(Adds details of plea, background)
By Karen Freifeld
NEW YORK, March 22 Chinese telecom equipment maker ZTE Corp on Wednesday pleaded guilty in U.S. federal court in Texas for conspiring to violate U.S. sanctions by illegally shipping U.S. goods and technology to Iran.
The guilty plea was part of an agreement the company reached earlier this month with U.S. authorities that also called for nearly $900 million in fines and other penalties.
U.S. District Judge Ed Kinkeade in Dallas accepted the company's plea to three charges: conspiring to export American-made items to Iran without a license, obstructing justice, and making a material false statement.
Shenzhen-based ZTE has a U.S. subsidiary in Richardson, Texas.
A five-year investigation found ZTE conspired to evade U.S. embargoes by buying U.S. components, incorporating them into ZTE equipment and illegally shipping them to Iran.
ZTE, which devised elaborate schemes to hide the illegal activity, agreed to the guilty plea after the U.S. Department of Commerce took actions that threatened to cut off the gear maker's global supply chain.
The investigation followed reports by Reuters in 2012 that ZTE had signed contracts to ship millions of dollars' worth of hardware and software from some of the best-known U.S. technology companies to Iran's largest telecoms carrier.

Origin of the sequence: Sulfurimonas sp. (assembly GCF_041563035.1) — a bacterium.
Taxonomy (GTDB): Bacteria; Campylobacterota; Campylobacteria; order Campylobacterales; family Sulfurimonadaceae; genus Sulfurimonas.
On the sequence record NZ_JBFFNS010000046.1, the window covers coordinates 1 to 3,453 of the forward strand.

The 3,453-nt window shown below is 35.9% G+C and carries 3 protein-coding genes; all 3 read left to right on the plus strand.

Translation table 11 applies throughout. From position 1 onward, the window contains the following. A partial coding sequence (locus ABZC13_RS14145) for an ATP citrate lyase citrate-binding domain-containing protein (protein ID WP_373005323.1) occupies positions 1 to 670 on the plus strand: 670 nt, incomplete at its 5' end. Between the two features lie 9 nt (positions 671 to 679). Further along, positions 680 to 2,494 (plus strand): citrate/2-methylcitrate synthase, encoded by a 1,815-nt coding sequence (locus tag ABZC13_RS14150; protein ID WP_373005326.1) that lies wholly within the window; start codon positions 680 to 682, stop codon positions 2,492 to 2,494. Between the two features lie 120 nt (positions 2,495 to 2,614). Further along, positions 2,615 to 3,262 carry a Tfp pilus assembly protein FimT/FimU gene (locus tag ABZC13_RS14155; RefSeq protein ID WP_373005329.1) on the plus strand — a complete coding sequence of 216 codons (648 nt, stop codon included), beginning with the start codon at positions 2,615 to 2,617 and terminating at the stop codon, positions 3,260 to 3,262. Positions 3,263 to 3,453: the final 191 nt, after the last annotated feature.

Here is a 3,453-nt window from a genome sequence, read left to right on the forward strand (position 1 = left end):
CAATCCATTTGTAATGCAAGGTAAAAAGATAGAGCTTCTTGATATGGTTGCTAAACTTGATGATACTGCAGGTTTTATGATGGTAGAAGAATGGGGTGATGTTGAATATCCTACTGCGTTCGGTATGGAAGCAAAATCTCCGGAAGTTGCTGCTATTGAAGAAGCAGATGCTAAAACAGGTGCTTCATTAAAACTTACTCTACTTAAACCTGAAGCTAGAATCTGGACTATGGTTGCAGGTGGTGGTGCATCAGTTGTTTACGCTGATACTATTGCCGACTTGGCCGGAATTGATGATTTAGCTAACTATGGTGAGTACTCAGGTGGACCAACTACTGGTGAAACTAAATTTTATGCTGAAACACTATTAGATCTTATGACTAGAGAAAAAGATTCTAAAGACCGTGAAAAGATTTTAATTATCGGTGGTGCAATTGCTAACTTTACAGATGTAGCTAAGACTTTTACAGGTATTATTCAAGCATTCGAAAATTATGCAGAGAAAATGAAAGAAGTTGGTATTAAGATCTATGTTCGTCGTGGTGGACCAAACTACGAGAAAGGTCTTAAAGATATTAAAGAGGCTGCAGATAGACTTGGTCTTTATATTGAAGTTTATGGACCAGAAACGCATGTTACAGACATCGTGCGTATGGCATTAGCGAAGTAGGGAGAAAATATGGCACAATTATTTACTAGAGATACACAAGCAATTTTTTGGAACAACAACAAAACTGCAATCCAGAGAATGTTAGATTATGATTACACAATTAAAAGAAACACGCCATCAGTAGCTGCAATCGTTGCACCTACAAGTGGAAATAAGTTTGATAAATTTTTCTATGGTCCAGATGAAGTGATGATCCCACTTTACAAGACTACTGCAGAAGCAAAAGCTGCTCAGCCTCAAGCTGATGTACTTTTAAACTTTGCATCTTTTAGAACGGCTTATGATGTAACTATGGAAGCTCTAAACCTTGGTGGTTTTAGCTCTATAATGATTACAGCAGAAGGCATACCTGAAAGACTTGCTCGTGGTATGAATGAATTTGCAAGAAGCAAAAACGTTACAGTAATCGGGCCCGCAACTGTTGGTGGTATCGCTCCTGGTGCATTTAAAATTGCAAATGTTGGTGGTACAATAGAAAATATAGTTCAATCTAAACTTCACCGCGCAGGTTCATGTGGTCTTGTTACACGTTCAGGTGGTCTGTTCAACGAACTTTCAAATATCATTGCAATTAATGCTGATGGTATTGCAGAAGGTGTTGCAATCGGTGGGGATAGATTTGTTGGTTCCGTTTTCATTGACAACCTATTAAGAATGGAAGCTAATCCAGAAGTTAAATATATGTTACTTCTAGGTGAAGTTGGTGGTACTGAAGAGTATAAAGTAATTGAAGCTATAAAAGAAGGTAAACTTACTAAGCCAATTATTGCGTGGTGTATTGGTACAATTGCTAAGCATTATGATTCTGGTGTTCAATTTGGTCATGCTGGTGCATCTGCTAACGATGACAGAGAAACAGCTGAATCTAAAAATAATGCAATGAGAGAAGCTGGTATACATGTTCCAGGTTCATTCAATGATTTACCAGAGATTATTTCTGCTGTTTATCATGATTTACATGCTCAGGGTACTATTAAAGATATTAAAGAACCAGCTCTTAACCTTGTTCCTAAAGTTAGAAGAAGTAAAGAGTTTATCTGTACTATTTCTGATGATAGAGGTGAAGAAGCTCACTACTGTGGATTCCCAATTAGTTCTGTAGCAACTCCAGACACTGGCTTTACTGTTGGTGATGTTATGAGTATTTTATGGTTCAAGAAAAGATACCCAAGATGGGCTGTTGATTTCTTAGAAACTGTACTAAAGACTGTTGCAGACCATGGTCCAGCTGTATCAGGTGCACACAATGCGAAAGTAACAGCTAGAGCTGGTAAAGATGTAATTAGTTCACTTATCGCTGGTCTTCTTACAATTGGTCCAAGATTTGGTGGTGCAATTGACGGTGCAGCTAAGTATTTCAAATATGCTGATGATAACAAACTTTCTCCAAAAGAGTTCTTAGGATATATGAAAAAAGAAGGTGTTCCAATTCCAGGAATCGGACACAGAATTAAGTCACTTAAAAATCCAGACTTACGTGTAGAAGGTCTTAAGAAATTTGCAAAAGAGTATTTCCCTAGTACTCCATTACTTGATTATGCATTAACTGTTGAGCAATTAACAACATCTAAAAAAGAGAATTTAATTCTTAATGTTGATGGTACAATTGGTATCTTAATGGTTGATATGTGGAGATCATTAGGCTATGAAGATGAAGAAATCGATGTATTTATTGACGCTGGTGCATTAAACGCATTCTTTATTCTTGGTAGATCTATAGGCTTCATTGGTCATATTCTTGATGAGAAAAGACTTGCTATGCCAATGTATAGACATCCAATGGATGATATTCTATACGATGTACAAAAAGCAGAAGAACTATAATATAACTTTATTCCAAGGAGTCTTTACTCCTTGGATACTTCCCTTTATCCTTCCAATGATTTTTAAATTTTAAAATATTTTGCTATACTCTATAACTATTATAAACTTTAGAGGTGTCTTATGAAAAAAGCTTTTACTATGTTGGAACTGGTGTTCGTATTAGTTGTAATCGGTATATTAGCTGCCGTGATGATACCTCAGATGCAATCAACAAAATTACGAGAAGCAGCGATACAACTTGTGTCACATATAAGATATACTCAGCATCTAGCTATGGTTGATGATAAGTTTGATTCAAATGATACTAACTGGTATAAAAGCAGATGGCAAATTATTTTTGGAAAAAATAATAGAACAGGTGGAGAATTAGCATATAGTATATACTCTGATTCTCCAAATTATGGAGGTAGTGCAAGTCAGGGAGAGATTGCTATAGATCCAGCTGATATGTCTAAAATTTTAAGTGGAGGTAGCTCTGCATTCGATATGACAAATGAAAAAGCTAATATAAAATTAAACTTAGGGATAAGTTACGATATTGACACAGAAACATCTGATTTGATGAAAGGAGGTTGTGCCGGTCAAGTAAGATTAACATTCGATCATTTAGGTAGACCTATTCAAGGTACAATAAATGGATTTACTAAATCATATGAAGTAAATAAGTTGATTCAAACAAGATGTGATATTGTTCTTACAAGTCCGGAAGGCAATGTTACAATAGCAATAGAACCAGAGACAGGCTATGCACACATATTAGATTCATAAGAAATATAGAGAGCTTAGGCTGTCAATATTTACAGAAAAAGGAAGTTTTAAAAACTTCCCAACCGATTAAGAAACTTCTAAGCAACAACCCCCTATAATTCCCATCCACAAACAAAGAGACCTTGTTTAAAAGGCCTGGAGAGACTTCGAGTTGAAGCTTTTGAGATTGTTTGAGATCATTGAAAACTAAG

As part of the deal, ZTE will be under probation for three years and agreed to cooperate with authorities in any investigation of the company or third parties. The judge appointed a former Texas judge to monitor ZTE's compliance.
The company settled with the U.S. Department of Justice, the U.S. Department of Treasury and the Commerce Department in early March.
In addition to $892 million it agreed to pay in fines and penalties, an additional penalty of $300 million could be imposed if it does not comply with its agreement with the Commerce Department over the next seven years.
One of the world's biggest telecommunications gear makers, ZTE purchases some $2.6 billion worth of components a year from U.S. firms, according to a company spokesman. Qualcomm, Microsoft and Intel are among its suppliers.
It also sells handset devices to U.S. mobile carriers AT&T Inc, T-Mobile US Inc and Sprint Corp. (Reporting by Karen Freifeld; Editing by Lisa Shumaker and James Dalgleish)
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